Spatial and temporal modeling of large-scale brain networks
Simon, Jonathan Z.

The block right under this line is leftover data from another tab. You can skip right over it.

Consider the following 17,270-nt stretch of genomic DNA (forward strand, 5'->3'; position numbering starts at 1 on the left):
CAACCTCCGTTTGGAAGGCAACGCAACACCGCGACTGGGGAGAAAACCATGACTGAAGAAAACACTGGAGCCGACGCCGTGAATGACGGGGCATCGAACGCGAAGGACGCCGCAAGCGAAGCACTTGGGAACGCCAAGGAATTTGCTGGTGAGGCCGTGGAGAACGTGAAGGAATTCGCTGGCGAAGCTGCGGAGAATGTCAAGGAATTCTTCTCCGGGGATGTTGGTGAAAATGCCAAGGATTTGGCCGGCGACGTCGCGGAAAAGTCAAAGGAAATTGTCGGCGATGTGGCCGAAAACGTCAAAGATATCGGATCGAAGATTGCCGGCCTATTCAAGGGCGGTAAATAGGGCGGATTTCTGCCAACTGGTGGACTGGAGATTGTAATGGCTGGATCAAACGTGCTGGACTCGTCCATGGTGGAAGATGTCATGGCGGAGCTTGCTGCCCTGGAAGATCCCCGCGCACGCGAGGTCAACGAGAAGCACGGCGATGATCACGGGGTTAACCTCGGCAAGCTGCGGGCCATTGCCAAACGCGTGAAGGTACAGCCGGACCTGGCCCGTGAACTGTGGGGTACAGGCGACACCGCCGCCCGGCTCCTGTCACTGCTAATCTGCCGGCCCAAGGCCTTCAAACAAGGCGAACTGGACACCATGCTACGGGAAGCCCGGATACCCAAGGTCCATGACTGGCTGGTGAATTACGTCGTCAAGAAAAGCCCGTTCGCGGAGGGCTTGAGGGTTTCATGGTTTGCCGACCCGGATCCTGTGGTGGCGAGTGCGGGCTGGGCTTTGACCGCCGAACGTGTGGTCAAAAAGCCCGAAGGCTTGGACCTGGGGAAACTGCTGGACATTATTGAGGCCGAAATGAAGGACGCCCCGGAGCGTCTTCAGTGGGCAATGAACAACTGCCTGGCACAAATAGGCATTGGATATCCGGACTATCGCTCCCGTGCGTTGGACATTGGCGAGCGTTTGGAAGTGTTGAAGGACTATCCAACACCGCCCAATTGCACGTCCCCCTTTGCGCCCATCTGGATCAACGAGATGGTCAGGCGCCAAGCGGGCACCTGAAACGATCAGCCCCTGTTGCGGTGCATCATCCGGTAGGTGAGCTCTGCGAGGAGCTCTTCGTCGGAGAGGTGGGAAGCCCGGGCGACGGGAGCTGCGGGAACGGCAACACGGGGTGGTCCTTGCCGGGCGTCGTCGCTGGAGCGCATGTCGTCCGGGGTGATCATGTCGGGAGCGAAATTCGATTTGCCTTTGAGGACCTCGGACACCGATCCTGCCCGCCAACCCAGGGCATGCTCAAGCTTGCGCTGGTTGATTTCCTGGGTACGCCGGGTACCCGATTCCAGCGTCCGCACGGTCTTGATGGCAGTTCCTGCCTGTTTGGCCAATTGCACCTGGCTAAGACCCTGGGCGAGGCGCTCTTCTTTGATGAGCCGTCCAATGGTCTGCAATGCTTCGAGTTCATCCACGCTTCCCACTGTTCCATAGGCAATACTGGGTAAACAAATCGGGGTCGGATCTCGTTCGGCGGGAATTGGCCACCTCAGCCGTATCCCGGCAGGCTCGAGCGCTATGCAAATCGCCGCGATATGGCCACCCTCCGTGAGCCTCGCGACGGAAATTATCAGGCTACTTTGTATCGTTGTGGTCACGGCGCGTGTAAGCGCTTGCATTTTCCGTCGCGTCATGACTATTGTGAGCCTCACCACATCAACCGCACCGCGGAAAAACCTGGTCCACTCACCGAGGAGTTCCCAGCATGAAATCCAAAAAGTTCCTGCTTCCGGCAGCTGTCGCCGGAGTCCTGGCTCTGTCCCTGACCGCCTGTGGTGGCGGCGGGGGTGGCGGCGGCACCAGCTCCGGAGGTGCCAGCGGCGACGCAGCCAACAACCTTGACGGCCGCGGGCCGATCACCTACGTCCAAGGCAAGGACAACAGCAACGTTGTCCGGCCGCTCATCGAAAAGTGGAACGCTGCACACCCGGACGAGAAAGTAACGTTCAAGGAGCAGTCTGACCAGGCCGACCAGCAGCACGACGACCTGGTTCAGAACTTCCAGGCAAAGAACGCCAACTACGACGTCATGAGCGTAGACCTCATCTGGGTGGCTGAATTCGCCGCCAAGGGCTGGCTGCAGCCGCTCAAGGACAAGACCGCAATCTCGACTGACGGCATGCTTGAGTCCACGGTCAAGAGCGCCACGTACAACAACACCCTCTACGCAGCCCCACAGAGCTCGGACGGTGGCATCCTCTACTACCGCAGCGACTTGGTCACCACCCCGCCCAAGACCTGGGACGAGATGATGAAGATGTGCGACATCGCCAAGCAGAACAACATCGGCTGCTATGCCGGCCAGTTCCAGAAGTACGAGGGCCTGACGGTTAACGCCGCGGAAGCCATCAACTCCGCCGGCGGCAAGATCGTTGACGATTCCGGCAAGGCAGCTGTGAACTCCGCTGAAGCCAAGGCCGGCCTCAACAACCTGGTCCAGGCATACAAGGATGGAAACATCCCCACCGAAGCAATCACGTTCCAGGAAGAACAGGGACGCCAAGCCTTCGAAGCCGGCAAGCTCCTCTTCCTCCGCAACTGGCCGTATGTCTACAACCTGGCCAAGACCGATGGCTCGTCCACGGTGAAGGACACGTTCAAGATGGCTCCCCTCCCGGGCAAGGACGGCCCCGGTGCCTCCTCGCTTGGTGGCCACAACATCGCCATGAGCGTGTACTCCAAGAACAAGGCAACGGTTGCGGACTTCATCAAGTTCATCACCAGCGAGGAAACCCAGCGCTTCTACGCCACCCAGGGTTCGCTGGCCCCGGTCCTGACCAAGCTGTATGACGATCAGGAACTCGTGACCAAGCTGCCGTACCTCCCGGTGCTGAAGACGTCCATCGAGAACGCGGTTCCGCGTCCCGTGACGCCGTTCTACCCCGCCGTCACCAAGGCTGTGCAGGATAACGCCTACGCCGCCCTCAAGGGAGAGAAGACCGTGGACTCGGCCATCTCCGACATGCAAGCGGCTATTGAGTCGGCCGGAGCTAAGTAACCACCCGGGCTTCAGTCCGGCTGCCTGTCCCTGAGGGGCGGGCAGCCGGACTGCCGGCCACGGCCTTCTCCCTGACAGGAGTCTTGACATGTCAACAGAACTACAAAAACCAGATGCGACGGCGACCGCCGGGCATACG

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The human brain is the most fascinating and complex organ. It directs all our actions and thoughts. Despite the large body of brain studies, little is known about the neural basis of its large-scale structure. In this dissertation, I take advantage of several network-based and statistical techniques to investigate the spatial and temporal aspects of large-scale functional networks of the human brain during "rest" and "task" conditions using functional MRI data. Large-scale analysis of human brain function has revealed that brain regions can be grouped into networks or communities. Most studies adopt a framework in which brain regions belong to only one community. Yet studies in general fields of knowledge suggest that in most cases complex networks consist of interwoven sets of overlapping communities. A mixed-membership framework can better characterize the complex networks. In this dissertation, I employed a mixed-membership Bayesian model to characterize overlapping community structure of the brain at both "rest" and "task" conditions. The approach allowed us to quantify how task performance reconfigures brain communities at rest, and determine the relationship between functional diversity (how diverse is a region's functional activation repertoire) and membership diversity (how diverse is a region's affiliation to communities). Furthermore, I could study the distribution of key regions, named "bridges", in transferring information across the brain communities. Our findings revealed that the overlapping framework described the brain in ways that were not captured by disjoint clustering, and thus provided a richer landscape of large-scale brain networks. Overall, I suggest that overlapping networks are better suited to capture the flexible and task-dependent mapping between brain regions and their functions. Finally, I developed a dynamic intersubject network analysis technique to study the temporal changes of the emotional brain at the level of large-scale brain networks by formulating a manipulation in which threat levels varied continuously during the experiment. Our results illustrate that cohesion within and between networks changed dynamically with threat level. Together, our findings reveal that characterizing emotional processing should be done at the level of distributed networks, and not simply at the level of evoked responses in specific brain regions.